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How the Phillies’ Trea Turner addition does and doesn’t change the outlook in the NL East

How the Phillies' Trea Turner addition does and doesn't change the outlook in the NL East

SAN DIEGO — Last season, the National League East sprouted two 101-win powerhouses and a third team, the Philadelphia Phillies, that won the pennant. At this week’s Winter Meetings, the most muscular, most expensive divisional arms race has kicked back into high gear.

On Monday, the New York Mets filled their co-ace vacancy with reigning AL Cy Young winner Justin Verlander, and the Phillies — aiming to challenge for more than a playoff spot — wrote the biggest check of the winter so far, reportedly agreeing to an 11-year, $300 million contract with shortstop Trea Turner. On Tuesday, they bulked up the pitching staff by reportedly agreeing to a four-year, $72 million deal with erstwhile Mets starter Taijuan Walker.

After marauding through the NL playoffs, as an only-in-baseball Cinderella story spiked with blindingly bright superstar pedigree, the Phillies and legendary executive Dave Dombrowski are now trying to dispense with any pretense of being an underdog. The Turner and Walker additions mean eight players on the roster are guaranteed at least $15 million in 2023, alongside Bryce Harper, J.T. Realmuto, Kyle Schwarber, Nick Castellanos, Zack Wheeler and Aaron Nola. All but Nola are under contract through 2024.

The Phillies’ 2023 payroll is already projected north of $241 million, and it’s unlikely Dombrowski is finished maneuvering. Team owner John Middleton has proven willing to pay the competitive balance tax and looks certain to do so this season, as the first threshold will be set at $233 million.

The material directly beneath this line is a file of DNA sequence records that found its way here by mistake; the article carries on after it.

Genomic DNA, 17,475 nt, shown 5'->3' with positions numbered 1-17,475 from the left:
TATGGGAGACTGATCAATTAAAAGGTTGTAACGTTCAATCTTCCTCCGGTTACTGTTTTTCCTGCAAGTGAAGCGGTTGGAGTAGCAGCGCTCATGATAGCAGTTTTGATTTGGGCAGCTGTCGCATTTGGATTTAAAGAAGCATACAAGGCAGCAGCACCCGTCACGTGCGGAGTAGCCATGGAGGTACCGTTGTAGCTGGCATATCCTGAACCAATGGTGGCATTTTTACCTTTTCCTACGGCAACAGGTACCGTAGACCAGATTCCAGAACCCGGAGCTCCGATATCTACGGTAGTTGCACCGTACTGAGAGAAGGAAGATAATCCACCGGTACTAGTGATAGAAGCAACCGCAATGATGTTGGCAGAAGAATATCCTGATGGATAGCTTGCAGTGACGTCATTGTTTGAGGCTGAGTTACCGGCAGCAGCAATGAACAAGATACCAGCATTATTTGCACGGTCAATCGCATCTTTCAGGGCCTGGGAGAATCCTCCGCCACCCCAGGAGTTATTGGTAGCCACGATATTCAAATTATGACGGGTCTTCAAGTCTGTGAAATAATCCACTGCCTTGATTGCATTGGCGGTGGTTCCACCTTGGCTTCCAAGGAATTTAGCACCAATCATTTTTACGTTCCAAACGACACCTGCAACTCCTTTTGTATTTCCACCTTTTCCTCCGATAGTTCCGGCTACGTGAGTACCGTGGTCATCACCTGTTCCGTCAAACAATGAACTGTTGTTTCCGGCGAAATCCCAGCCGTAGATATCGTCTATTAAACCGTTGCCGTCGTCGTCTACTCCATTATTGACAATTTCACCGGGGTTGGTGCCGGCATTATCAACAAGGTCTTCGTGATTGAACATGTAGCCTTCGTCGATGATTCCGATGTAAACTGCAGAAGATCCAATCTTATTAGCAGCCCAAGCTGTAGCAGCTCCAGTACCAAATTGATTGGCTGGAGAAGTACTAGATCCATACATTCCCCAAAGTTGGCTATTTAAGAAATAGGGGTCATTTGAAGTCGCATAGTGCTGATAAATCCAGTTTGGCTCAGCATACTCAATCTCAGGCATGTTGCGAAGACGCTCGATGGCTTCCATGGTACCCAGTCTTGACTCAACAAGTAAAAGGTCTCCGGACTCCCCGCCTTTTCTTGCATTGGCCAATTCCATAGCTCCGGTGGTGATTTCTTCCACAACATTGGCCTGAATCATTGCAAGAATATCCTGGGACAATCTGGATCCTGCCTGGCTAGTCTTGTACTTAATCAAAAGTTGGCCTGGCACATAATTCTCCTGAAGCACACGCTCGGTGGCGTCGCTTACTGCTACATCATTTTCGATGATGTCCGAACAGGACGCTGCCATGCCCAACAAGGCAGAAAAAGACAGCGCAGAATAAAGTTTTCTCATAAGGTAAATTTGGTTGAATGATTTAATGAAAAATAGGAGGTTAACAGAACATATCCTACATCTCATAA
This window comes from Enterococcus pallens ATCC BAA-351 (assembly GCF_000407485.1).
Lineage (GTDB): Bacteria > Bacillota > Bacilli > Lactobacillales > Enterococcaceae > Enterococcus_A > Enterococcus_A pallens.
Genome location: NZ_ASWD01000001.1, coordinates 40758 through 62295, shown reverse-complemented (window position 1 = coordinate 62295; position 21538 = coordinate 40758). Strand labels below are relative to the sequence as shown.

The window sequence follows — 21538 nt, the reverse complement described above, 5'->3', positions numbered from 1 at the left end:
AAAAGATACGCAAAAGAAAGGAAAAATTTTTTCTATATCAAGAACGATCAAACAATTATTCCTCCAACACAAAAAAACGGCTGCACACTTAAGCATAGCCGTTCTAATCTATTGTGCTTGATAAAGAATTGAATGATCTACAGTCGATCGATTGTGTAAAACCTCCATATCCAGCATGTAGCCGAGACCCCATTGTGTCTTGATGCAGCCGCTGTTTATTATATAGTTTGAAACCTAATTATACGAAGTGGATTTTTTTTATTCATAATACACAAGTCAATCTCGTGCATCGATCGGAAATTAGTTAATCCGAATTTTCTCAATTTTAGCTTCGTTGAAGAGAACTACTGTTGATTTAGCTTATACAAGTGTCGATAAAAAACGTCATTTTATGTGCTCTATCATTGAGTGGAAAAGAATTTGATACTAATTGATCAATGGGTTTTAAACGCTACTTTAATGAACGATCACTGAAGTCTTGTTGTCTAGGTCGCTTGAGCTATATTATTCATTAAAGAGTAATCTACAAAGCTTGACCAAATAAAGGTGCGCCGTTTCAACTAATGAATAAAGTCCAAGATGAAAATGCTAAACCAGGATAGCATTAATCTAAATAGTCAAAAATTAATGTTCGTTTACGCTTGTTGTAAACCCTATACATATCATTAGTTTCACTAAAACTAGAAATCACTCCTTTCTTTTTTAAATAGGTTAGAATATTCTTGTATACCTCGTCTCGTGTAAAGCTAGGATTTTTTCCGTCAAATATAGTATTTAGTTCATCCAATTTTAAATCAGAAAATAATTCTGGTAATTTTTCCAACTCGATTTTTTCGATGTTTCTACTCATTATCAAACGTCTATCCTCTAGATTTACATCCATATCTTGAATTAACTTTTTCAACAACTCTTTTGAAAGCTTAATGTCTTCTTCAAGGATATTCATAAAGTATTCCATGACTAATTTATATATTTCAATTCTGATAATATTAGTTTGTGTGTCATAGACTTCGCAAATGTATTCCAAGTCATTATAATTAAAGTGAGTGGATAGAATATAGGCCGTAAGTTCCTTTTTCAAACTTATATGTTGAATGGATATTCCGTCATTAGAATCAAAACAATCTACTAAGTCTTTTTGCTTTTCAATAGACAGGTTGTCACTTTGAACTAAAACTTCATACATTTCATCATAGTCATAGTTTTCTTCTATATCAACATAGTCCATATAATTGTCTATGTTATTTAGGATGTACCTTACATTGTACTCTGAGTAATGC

In this race, though, financial might won’t be enough on its own. There’s an epic clash of styles, strategies and talents at hand. The big-spending Mets are trying to jump-start an East Coast version of the Dodgers’ machine. The Phillies are performing a different high-wire act, as Dombrowski inherited a roster built around Harper and Realmuto that needed to get going fast — and did so, with cash.

Then there’s the Atlanta Braves, cultivating an abundance of well-rounded, homegrown players and flexibility. The 2021 World Series champs have won the NL East five years in a row, evoking memories of the inevitable 1990s Atlanta teams that tormented the Phillies and Mets. Alex Anthopoulos, the team’s president of baseball operations, has spent his money internally as the Braves develop, trade for and secure young talent more prolifically than any other club.

As of Tuesday morning — a situation that is highly fluid in early…

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